Our insulin pumps could be hacked, warns Johnson & Johnson

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Security researcher Jay Radcliffe – who is himself a Type I diabetic – discovered the flaws and wrote about his findings. What Radcliffe discovered was that there were security weaknesses in how the medical device communicated wirelessly. Specifically, a lack of encryption meant that instructions were being sent in cleartext. Combined with weak pairing between the remote and pump, this could open opportunities for remote attackers to spoof the controller and trigger unauthorized insulin injections. If the user does not cancel the insulin delivery on the pump, there is the potential for an attacker to cause harm and potentially create a hypoglycemic reaction. Although the risk of widespread exploitation of the flaws is considered relatively low, and no-one should panic, Animas’s parent company Johnson & Johnson has issued an advisory to users of the insulin infusion pump:


“We have been notified of a cybersecurity issue with the OneTouch Ping®, specifically that a person could potentially gain unauthorized access to the pump through its unencrypted radio frequency communication system.  We want you to know that Animas has investigated this issue and has worked with the appropriate regulatory authorities and security experts, as we are always evaluating ways to further ensure patient safety and security.”

The advice to users?

Well, you can of course mitigate the threat by turning off the pump’s radio frequency feature. However, this means that your pump and meter can no longer communicate with each other, and blood glucose levels will need to be entered manually on the pump. That’s clearly not an entirely satisfactory solution.

Animas also proposes that OneTouch Ping users enable the vibrating alert feature which will tell them if a dose is being administered remotely, and give them the option of canceling. Also, it’s possible to program the OneTouch Ping pump to limit the amount of bolus insulin that can be delivered (either as a maximum or within certain time windows).

These mitigations are all very well, but they aren’t a fix for the underlying problem: a failure by the device to use encrypted communications and proper authentication. The lack of an easy method for users to update the devices to improve their security is telling.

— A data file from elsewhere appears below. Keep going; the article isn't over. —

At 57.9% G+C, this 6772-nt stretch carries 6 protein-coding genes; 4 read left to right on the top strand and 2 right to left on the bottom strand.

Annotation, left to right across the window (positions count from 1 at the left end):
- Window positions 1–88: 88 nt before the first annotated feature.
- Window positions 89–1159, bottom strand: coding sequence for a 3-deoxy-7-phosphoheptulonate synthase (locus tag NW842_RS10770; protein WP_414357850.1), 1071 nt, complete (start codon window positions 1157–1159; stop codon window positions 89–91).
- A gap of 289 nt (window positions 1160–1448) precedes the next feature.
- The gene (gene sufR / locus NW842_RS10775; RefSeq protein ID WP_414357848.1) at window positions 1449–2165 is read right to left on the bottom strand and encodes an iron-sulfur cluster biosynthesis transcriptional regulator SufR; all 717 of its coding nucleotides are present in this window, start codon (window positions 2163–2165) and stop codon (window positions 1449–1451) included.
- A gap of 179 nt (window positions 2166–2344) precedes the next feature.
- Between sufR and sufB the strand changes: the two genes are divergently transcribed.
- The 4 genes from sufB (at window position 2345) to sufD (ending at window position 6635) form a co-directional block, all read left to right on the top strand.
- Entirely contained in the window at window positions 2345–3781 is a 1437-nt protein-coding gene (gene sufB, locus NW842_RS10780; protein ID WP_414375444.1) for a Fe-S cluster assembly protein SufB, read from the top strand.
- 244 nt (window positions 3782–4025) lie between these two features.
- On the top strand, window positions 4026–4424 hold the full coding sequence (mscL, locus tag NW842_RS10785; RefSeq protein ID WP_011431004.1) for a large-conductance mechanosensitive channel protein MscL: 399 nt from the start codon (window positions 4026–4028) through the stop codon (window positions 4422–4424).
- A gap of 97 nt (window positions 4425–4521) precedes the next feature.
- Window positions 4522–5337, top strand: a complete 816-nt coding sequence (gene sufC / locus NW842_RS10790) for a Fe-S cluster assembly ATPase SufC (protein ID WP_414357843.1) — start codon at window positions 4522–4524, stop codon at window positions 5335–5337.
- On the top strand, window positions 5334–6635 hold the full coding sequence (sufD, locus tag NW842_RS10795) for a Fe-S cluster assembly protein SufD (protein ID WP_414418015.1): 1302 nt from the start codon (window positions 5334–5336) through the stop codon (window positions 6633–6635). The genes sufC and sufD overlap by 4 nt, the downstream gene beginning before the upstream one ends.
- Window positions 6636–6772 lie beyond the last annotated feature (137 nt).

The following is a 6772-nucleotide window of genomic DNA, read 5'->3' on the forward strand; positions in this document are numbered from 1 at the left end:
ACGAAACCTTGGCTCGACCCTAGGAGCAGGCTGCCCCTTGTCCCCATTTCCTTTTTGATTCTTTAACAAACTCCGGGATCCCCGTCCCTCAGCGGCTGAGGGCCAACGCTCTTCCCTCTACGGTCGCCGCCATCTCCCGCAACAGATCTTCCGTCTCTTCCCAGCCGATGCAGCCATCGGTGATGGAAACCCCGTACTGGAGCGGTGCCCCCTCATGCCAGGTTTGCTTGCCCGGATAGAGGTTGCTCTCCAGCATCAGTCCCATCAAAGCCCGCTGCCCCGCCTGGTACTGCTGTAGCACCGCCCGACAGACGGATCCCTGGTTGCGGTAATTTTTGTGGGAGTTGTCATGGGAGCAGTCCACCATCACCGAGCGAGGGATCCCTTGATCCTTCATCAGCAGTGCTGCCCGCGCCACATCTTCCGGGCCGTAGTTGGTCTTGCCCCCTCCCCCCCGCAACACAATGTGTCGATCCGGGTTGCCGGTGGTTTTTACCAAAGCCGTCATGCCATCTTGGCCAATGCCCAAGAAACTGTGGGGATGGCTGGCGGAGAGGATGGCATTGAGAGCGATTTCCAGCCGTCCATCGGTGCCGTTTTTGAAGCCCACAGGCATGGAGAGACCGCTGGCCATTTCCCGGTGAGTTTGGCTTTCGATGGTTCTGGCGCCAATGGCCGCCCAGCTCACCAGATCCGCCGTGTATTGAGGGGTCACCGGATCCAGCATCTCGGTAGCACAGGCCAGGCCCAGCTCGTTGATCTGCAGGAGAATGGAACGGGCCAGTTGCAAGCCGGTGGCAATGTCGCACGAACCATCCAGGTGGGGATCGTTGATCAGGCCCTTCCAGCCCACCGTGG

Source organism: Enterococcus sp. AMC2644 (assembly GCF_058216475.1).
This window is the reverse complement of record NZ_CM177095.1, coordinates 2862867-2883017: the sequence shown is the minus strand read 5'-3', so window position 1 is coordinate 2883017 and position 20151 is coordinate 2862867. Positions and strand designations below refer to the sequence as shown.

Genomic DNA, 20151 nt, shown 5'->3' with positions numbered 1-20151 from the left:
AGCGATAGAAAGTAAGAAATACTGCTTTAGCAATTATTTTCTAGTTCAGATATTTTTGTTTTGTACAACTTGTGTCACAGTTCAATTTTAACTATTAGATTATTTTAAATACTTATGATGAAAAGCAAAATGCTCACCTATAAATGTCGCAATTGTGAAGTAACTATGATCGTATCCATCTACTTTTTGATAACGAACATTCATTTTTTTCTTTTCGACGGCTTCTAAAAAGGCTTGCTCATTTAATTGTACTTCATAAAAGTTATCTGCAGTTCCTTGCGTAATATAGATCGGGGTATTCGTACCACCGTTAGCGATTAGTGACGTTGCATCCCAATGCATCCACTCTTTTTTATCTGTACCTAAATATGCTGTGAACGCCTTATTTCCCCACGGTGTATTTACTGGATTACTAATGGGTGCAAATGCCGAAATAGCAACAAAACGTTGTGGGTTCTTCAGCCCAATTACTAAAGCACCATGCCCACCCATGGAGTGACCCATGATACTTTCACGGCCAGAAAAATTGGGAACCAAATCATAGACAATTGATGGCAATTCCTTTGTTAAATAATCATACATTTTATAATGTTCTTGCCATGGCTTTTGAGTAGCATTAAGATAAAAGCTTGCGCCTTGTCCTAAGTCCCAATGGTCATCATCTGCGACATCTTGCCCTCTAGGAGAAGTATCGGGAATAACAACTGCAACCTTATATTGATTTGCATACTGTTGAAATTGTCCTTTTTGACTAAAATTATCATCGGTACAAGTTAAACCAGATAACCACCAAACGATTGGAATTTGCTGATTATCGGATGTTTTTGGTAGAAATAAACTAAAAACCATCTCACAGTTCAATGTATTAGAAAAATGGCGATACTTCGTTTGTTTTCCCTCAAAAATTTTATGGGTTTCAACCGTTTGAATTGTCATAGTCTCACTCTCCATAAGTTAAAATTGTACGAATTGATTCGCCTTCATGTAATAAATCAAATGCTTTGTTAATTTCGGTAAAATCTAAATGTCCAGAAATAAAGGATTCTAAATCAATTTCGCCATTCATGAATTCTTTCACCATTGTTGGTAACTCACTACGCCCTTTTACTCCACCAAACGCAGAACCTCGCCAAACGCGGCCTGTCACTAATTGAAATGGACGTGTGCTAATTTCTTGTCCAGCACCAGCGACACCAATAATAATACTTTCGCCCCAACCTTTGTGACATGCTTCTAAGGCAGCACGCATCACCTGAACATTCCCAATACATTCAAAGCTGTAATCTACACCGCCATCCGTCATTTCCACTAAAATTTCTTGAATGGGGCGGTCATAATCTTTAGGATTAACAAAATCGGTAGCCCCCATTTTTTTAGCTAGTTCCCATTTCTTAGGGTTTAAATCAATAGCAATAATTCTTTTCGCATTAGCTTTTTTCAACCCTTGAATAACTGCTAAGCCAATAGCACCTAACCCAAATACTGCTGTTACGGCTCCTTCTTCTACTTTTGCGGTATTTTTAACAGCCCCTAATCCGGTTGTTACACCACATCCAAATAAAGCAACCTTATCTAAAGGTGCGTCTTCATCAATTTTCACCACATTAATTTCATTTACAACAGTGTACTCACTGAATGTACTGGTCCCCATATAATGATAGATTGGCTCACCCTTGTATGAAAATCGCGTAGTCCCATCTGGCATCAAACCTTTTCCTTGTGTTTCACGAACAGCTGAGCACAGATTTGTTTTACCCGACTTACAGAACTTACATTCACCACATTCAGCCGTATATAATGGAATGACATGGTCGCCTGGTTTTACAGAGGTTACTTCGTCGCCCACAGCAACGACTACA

I asked Mark James, an ESET security specialist, why he felt vulnerabilities like this were being found in medical equipment:

“Quite often the problem with security in the medical or health industry is financially driven; cost is a major factor both in running and supplying the equipment used. In these instances the biggest factor is often making the equipment attainable for the masses who need it. The security of these products has to be factored into the cost and may even in some cases not be a factor at all. As we work towards an IoT environment where everything has to be connected, securing those devices in some cases is a secondary concern.”

“Cost will always be a factor but nowadays security is just as important, the public need to feel safe using quite often the very things that keep them alive.”

Despite his discovery, Radcliffe says that he does not believe people with diabetes should use the security concerns as a reason not to use the vulnerable equipment:

“Always take care of your diabetes first. We all know the dangers of high blood sugar and low blood sugar too. These risks often far outweigh the risks highlighted in this research.”“If any of my children became diabetic and the medical staff recommended putting them on a pump, I would not hesitate to put them on an OneTouch Ping. It is not perfect, but nothing is. In this process I have worked with Animas and its parent company, Johnson & Johnson, and know that they are focused on taking care of the patient and doing what is right.”